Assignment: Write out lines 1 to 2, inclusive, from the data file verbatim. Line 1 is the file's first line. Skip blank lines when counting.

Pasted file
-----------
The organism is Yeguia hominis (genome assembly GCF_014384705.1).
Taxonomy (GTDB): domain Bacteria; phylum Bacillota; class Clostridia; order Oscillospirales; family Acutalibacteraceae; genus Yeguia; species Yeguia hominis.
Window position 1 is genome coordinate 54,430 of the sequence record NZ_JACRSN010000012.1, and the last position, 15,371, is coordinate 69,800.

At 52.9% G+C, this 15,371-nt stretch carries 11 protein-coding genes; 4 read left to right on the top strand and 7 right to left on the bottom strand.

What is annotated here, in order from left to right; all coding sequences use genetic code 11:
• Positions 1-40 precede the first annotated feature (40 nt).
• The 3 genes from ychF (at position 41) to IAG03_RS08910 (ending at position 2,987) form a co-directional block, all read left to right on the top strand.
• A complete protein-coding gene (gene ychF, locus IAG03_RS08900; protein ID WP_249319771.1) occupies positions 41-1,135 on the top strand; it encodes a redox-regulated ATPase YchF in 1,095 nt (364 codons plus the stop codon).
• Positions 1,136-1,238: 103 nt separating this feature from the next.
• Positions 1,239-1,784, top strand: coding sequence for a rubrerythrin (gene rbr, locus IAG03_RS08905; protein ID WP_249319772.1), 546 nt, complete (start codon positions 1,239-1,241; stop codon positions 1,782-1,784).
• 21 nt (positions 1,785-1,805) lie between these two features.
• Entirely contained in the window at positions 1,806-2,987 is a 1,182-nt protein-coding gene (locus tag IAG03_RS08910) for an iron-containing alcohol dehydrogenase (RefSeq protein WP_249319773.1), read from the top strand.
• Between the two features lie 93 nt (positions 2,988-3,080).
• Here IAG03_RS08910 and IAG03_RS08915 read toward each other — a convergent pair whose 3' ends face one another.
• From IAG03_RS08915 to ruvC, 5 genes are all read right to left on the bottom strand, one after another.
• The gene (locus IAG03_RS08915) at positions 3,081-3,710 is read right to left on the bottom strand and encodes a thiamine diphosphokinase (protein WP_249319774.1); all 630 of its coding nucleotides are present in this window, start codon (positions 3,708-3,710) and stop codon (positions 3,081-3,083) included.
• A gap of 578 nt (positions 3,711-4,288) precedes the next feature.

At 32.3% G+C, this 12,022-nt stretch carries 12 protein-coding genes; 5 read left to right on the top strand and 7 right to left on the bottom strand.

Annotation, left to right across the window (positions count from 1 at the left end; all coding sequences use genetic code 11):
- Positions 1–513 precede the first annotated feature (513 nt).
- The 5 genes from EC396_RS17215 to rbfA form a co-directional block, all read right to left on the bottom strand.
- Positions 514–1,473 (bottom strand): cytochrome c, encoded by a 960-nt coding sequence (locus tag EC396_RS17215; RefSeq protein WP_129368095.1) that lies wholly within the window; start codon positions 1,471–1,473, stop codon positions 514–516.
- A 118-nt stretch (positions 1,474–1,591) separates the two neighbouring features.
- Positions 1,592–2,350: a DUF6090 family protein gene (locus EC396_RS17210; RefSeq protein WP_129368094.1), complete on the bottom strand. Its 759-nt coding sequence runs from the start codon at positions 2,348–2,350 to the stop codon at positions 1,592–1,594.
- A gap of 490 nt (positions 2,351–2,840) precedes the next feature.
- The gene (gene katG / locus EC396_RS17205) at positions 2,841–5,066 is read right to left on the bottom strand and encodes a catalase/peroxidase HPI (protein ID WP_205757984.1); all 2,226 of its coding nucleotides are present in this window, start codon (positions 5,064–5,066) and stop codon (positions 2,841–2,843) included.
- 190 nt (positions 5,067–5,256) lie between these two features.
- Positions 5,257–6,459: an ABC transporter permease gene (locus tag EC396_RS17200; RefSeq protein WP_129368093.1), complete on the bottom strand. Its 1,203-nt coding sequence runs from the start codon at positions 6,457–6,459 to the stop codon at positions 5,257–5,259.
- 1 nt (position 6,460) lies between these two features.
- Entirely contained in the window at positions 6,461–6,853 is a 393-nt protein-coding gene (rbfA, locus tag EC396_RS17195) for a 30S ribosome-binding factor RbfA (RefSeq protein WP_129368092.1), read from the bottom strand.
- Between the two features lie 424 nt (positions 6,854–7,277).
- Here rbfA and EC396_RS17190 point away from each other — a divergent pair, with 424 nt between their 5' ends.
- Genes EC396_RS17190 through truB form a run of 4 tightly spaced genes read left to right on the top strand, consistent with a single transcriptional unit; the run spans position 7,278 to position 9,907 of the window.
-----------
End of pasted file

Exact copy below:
The organism is Yeguia hominis (genome assembly GCF_014384705.1).
Taxonomy (GTDB): domain Bacteria; phylum Bacillota; class Clostridia; order Oscillospirales; family Acutalibacteraceae; genus Yeguia; species Yeguia hominis.